Wavelet coherence is a method that is commonly used in hydrology to extract scale-dependent, nonstationary relationships between time series. However, we show that the method cannot always determine why the time-domain correlation between two time series changes in time. We show that, even for stationary coherence, the time-domain correlation between two time series weakens if at least one of the time series has changing skewness. To overcome this drawback, a nonlinear coherence method is proposed to quantify the cross-correlation between nonlinear modes embedded in the time series. It is shown that nonlinear coherence and auto-bicoherence spectra can provide additional insight into changing time-domain correlations. The new method is applied to the El Niño–Southern Oscillation (ENSO) and all-India rainfall (AIR), which is intricately linked to hydrological processes across the Indian subcontinent. The nonlinear coherence analysis showed that the skewness of AIR is weakly correlated with that of two ENSO time series after the 1970s, indicating that increases in ENSO skewness after the 1970s at least partially contributed to the weakening ENSO–AIR relationship in recent decades. The implication of this result is that the intensity of skewed El Niño events is likely to overestimate India's drought severity, which was the case in the 1997 monsoon season, a time point when the nonlinear wavelet coherence between AIR and ENSO reached its lowest value in the 1871–2016 period. We determined that the association between the weakening ENSO–AIR relationship and ENSO nonlinearity could reflect the contribution of different nonlinear ENSO modes to ENSO diversity.

The South Asian monsoon, which is the dominant precipitation source for the Indian subcontinent, has been a target for seasonal prediction for well over a century (Blanford, 1884). Despite this long heritage of research, skillful prediction remains a challenge, driving extensive and ongoing research on statistically and dynamically based prediction methods (e.g., REFS). It is difficult to overstate the importance of the South Asian monsoon to the well-being of citizens in India. Strong monsoon years have caused catastrophic flooding (Kale, 2012; Sanyal and Lu, 2005) and large landslides (Dortch et al., 2009), while weak monsoons have led to water shortages (Mishra et al., 2016) and crop losses (Parthasarathy et al., 1988; Prasanna, 2014) that resulted in significant food shortages in the past (Fagan, 2009). Thus, while the majority of monsoon forecast studies target the prediction of rainfall totals, the hydrological and agricultural impacts of monsoon variability provide the most pressing motivation for our work.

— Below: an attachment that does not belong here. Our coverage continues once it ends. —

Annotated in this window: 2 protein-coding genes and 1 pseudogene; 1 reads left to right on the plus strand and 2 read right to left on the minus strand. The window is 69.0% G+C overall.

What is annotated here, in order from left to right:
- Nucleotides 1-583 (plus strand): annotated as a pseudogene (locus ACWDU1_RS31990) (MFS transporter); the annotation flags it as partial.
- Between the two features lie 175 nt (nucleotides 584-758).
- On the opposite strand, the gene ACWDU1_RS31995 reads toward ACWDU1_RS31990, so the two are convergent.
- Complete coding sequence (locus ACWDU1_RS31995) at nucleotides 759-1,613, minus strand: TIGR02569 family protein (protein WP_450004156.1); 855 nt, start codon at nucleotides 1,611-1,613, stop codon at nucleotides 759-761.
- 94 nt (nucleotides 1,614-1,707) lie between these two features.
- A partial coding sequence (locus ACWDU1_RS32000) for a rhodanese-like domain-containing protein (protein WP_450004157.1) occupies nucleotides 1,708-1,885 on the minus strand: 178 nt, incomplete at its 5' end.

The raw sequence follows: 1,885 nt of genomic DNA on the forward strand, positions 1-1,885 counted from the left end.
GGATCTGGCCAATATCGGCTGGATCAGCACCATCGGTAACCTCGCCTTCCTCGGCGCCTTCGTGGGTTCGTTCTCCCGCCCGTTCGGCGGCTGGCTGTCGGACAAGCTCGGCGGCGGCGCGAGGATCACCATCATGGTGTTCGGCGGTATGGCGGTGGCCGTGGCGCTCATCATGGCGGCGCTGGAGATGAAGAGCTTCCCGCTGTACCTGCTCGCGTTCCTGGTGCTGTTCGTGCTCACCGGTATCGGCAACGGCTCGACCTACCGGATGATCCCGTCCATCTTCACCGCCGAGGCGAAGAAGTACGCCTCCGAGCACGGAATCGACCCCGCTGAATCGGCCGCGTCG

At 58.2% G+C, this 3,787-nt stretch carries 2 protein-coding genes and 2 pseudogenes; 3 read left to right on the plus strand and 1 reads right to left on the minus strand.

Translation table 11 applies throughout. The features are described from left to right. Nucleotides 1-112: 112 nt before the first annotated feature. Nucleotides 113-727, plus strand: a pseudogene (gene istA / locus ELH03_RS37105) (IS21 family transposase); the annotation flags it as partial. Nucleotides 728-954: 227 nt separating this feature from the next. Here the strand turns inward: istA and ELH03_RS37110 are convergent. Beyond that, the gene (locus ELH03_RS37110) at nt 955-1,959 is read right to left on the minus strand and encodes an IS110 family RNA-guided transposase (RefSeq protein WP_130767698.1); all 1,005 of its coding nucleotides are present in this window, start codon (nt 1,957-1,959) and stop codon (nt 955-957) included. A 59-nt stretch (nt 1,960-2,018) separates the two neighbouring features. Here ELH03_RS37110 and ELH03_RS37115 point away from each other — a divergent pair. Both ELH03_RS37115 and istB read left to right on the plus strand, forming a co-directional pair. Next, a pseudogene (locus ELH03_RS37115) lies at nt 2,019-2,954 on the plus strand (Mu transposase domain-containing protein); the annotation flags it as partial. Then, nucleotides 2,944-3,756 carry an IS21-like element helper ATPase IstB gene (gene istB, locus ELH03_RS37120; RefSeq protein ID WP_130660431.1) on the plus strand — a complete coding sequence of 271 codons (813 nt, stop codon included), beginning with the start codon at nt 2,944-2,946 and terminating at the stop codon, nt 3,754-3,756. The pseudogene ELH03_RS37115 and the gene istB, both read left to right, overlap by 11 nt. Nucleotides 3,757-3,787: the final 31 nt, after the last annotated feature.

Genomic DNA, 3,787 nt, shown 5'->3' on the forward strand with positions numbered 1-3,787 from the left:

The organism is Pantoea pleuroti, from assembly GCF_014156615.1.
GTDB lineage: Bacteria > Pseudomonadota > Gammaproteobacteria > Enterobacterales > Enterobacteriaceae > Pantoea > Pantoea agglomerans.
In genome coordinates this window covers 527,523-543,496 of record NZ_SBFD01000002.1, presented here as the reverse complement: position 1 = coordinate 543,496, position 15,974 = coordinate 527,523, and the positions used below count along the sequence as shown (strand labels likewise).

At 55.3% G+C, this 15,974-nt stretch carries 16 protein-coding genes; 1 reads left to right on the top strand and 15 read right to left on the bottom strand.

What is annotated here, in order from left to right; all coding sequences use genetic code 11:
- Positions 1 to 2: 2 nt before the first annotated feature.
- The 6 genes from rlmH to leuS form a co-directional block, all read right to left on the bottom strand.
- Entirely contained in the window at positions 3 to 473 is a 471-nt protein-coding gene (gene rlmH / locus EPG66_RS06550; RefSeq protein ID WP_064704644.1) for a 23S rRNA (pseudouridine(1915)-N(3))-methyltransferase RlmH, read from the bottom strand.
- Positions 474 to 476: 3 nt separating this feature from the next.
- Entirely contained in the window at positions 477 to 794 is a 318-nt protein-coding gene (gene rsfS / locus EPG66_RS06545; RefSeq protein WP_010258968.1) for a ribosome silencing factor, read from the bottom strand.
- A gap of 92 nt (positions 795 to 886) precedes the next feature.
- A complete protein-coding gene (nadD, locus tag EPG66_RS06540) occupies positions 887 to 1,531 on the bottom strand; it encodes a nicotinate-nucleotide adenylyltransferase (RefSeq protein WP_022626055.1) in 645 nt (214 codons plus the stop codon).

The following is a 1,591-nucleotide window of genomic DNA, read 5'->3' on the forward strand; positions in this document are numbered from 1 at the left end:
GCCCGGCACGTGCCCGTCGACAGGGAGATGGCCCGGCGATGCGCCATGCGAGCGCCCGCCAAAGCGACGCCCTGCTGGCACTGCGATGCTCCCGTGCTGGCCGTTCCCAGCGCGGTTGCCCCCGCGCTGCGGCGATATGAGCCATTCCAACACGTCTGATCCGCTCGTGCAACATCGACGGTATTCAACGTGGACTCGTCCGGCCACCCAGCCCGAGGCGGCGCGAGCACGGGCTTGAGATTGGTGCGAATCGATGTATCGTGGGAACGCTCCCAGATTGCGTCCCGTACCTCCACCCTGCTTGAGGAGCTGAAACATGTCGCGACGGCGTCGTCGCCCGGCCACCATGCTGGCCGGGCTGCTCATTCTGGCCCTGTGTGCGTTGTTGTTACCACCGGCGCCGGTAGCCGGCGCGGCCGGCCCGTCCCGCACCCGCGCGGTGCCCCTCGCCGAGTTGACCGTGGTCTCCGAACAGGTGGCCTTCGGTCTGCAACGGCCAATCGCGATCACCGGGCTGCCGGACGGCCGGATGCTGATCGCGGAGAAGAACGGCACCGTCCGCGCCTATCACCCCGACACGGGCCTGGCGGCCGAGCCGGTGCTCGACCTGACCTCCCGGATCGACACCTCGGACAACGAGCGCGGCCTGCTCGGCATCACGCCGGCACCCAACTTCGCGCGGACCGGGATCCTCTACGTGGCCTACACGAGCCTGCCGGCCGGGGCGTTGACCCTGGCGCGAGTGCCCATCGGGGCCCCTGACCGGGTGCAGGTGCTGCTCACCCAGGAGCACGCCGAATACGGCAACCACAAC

Much of the research on South Asian monsoon prediction has focused on the relationship between the El Niño–Southern Oscillation (ENSO; Walker and Bliss, 1932) and monsoon strength. During El Niño years, droughts are favored, while rainfall surpluses are favored during La Niña years (Shukla and Paolino, 1983; Kripalani and Kulkarni, 1997). However, there is no one-to-one relationship between ENSO and Indian rainfall. As a result, summer rainfall predictions based on ENSO have proven challenging. For example, the 1997–1998 El Niño event was extremely strong, yet climatological Indian monsoon conditions were observed (Shen and Kimoto, 1999; Slingo and Annamalai, 2000). It is therefore important to understand why certain El Niño events are not accompanied by monsoon failures.

There are a few reasons for the challenges faced when predicting Indian rainfall using ENSO. The first reason is that the relationship between ENSO and India's rainfall is nonstationary. As shown by Torrence and Webster (1999), the relationship between ENSO and India's rainfall cycles between periods of high and low coherence. Kumar et al. (1999) found that the relationship between Indian rainfall and ENSO weakened in the 1970s and hypothesized that a southward shift in Walker circulation anomalies associated with ENSO events and increased Eurasian spring and winter surface temperatures were responsible for the weakening relationship. Other works suggest that the changing ENSO–Indian rainfall relationship is the result of the modulating influence of tropical Atlantic sea surface temperatures (SSTs) and the Atlantic Multi-decadal Oscillation (AMO; Lu et al., 2006; Kucharski et al., 2007, 2009; Chen et al., 2010). In contrast, Kumar et al. (2006) and Fan et al. (2017) argued that the occurrence of different ENSO flavors (Johnson, 2013), such as the eastern Pacific and central Pacific types, could explain the ENSO–Indian rainfall relationship changes. Other investigators adopted another perspective to explain changes in the ENSO–Indian rainfall relationship and concluded that temporal undulations in the ENSO–Indian rainfall relationship are related to statistical undersampling and stochastic fluctuations (Gershunov et al., 2001; van Oldenborgh and Burgers, 2005; Delsole and Shukla, Cash et al., 2017). In a recent analysis, Yun and Timmermann (2018) showed that changes in the ENSO–Indian rainfall relationship are consistent with a stochastically perturbed ENSO signal and argued that changes in the ENSO–Indian monsoon relationship may not be related to external climate-forcing mechanisms.